The Rupnarayan River then used to flow right outside the window of Sarat Chandra’s ground floor study. Now, the river has changed its route and has moved far away. The two storied Burmese style house was also home to Sarat Chandra's brother, Swami Vedananda, who was a disciple of Belur Math. His along with his brother Swami Vedananda's samadhi can still be seen there. Swami Vedananda was a disciple in Belur Math. The trees like that of bamboo, galoncho and the guava trees planted by the renowned author are still tourist attractions.
Parts of the house-like the mud-walled kitchen-collapsed and the house was damaged in the 1978 floods, the Zilla Parishad undertook its repair spending 77000. After it was declared as a Heritage or Historical Site by the Clause 2 of the West Bengal Heritage Commission Act 2001 (Act IX of 2001) Act IX of 2001 in 2009 the whole house was renovated and the belongings of Sarat Chandra like his furniture, walking stick, shoes etc. were polished and are restored in showcases. The house’s boundary has been extended until the Samadhis, surrounding them which earlier used to lie on the road.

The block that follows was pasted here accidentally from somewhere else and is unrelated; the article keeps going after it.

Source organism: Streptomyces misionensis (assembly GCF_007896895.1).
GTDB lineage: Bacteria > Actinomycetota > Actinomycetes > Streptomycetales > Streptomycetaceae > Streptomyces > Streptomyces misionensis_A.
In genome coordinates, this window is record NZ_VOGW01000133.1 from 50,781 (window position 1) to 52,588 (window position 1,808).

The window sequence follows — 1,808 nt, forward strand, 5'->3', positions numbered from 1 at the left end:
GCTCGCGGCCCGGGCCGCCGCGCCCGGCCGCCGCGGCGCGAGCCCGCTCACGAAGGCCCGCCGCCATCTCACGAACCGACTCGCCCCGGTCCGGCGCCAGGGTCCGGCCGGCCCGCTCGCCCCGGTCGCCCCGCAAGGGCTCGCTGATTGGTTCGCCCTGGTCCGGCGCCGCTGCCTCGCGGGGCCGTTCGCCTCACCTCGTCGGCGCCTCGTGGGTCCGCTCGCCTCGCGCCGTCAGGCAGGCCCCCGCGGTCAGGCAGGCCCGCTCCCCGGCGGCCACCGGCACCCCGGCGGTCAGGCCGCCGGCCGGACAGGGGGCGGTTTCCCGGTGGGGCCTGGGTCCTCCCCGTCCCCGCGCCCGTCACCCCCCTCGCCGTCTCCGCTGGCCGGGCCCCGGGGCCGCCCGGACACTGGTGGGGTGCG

The fair is held on the Panitras High School grounds some distance from Sarat Chandra’s house but if it could be shifted to the open space where the Rupnarayan River once flowed right in front of the house people could link the two more easily. The Government of West Bengal does not provide funds, only private and public donations allow the villagers to hold the fair. However, sometime the number of people it draws is reduced due to unpleasant weather conditions like rainfall.
- Bordidi, (The Elder Sister) 1907
- Bindur Chhele, (Bindu's Son) 1913
- Parineeta, 1914
- Biraj Bou, (Mrs. Biraj) 1914
- Ramer Shumoti, (Ram Returning to Sanity) 1914
- Palli Shomaj, 1916
- Arakhsanya, 1916
- Devdas, 1917 (written in 1901)
- Choritrohin, (Characterless) 1917
- Srikanto, (4 parts, 1917, 1918, 1927, 1933)
- Datta, 1917–19
- Grihodaho, 1919
- Dena Paona, (Debts and Demands) 1923
- Pather Dabi, (Demand for a Pathway) 1926
- Ses Prasna, (The Final Question) 1931
- Bipradas, 1935
- Mej Didi
- Pandit Mashay
- Dhare Alo
- Naba Bidhan
- Shesher Parichoy
- Boikunter Will
- Swami (The Husband)
- Ekadoshi Bairagi
- Mahesh (The Drought)
- Anupamar Prem
- Andhare Aalo
- Dorpochurno (Broken Pride)
- Abhagir Swargo
- Aalo O Chhaya
- Sharda (published posthumously)